by Courtney Llewellyn

CHICAGO – It can be difficult if not seemingly impossible to eat well while on the go, especially when faced with literal miles of fast food restaurants as you wander through an airport during a lengthy layover. O’Hare International Airport saw this and has stepped up to provide travelers – and the chefs who prepare their food – some green relief.

Built and first planted in 2011, the O’Hare Urban Garden is still thriving and still providing a number of restaurants through the sprawling Midwest hub with fresh produce daily. Ten percent of the garden’s materials contain recycled content, including structural steel and water-proofing membranes. Another 20 percent of its materials were obtained locally – more steel and its glass partitions.

It is touted as the world’s first vertical aeroponic food farm inside an airport terminal. Aeroponics is the process of growing plants using only water, air and nutrients. The O’Hare Urban Garden features 26 vertical Tower Garden growing systems, each containing 44 slots for growing plants allowing over 1,100 plants to be grown. No herbicides or pesticides are needed and it uses much less water and minerals than traditional gardening – some literature about the garden reports it uses 95 percent less water than what is normally required for conventional gardening.

Plants are started by seed in natural rock-based fiber cubes before being transplanted into the towers which make up a 928 square foot garden. The project is a collaboration between the Chicago Department of Aviation and HMSHost Corporation, which is part of Autogrill S.p.A., the world’s largest provider of food and beverage services for travelers. HMSHost is at more than 120 airports worldwide and more than 100 travel plaza stops in North America. Additionally, HMSHost has a team of internal executive chefs and celebrity chef and restaurateur partners that personally develop the menus for many of their restaurants.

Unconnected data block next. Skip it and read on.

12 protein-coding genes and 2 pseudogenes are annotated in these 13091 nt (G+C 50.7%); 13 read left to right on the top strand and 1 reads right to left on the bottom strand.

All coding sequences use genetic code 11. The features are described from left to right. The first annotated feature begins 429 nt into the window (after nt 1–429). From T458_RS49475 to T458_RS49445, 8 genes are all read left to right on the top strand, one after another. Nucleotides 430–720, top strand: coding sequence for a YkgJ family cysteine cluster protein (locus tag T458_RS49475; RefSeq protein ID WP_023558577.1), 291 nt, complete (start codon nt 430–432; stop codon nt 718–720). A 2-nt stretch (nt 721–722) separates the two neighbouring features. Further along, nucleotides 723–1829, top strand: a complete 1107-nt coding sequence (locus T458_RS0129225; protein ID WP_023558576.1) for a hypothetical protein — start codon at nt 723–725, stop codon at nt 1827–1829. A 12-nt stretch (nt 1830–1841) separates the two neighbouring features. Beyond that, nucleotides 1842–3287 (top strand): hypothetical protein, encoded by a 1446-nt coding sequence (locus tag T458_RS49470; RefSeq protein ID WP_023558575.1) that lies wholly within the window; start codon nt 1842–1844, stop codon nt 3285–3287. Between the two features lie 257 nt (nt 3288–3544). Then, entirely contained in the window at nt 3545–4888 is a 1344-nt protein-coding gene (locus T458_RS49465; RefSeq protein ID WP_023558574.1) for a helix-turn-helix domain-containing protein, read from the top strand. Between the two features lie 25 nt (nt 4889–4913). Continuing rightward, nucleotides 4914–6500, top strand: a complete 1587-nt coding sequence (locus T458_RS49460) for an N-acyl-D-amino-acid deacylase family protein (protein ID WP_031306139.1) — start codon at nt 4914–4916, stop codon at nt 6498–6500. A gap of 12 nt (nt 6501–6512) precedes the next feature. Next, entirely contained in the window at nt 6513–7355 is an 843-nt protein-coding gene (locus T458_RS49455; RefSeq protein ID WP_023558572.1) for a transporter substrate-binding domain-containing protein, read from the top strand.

The O’Hare Urban Garden grows Swiss chard, arugula, several types of basil, chives, cilantro, dill, edible flowers, mixed lettuces, hot peppers, sage, thyme and oregano. The ripened goods then go to Wolfgang Puck, Wicker Park Seafood & Sushi, Stefani’s Tuscany Café, Tortas Fronteras from chef Rick Bayless, Blackhawks and Stanley’s Kitchen & Tap.

“There is nothing fresher than picking it off the tower and putting it in the sandwiches and pasta and other items you will eat here,” said Aviation Commissioner Rosemarie Andolino.

Chef Bayless designed his “farm-to-terminal” menu at Tortas Fronteras to offer O’Hare travelers a choice of tortas (Mexican griddle-baked sandwiches) and mollettes (warm open-face sandwiches) in both Terminal 1 and Terminal 3. Bayless, an internationally acclaimed chef, TV personality, restaurateur/airport concessionaire and award-winning cook book author, is also as an innovator in sustainable restaurant practices.

“The implications of installing urban gardens are enormous. If urban gardens can create a sense of calm in a bustling, often brutal, airport environment just think of their healing potential in everyday urban life,” said Ellen Vincent, a Clemson University environmental landscape specialist who visited the garden during a seven-hour layover.

The ongoing success of the O’Hare Urban Garden does show promise for chefs and restaurants in city settings who wish to grow their own fresh greens and herbs.